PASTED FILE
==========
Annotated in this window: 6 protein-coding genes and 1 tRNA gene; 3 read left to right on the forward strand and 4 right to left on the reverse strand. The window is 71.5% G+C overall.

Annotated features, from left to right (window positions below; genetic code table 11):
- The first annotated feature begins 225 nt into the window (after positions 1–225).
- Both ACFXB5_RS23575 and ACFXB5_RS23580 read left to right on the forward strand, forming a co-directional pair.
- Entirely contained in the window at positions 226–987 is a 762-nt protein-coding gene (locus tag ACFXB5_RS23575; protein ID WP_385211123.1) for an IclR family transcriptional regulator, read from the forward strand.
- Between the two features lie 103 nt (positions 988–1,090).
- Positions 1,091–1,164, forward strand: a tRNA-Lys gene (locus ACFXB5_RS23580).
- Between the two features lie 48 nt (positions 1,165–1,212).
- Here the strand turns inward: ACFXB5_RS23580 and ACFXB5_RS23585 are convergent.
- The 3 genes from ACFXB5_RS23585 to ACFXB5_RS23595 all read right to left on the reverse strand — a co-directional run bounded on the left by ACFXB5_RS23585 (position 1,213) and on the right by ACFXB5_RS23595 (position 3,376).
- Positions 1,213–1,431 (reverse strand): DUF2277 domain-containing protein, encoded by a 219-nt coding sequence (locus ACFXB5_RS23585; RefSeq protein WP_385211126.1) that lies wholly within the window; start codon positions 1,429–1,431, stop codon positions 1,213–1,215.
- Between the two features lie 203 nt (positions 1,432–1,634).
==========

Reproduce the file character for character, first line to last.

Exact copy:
Annotated in this window: 6 protein-coding genes and 1 tRNA gene; 3 read left to right on the forward strand and 4 right to left on the reverse strand. The window is 71.5% G+C overall.

Annotated features, from left to right (window positions below; genetic code table 11):
- The first annotated feature begins 225 nt into the window (after positions 1–225).
- Both ACFXB5_RS23575 and ACFXB5_RS23580 read left to right on the forward strand, forming a co-directional pair.
- Entirely contained in the window at positions 226–987 is a 762-nt protein-coding gene (locus tag ACFXB5_RS23575; protein ID WP_385211123.1) for an IclR family transcriptional regulator, read from the forward strand.
- Between the two features lie 103 nt (positions 988–1,090).
- Positions 1,091–1,164, forward strand: a tRNA-Lys gene (locus ACFXB5_RS23580).
- Between the two features lie 48 nt (positions 1,165–1,212).
- Here the strand turns inward: ACFXB5_RS23580 and ACFXB5_RS23585 are convergent.
- The 3 genes from ACFXB5_RS23585 to ACFXB5_RS23595 all read right to left on the reverse strand — a co-directional run bounded on the left by ACFXB5_RS23585 (position 1,213) and on the right by ACFXB5_RS23595 (position 3,376).
- Positions 1,213–1,431 (reverse strand): DUF2277 domain-containing protein, encoded by a 219-nt coding sequence (locus ACFXB5_RS23585; RefSeq protein WP_385211126.1) that lies wholly within the window; start codon positions 1,429–1,431, stop codon positions 1,213–1,215.
- Between the two features lie 203 nt (positions 1,432–1,634).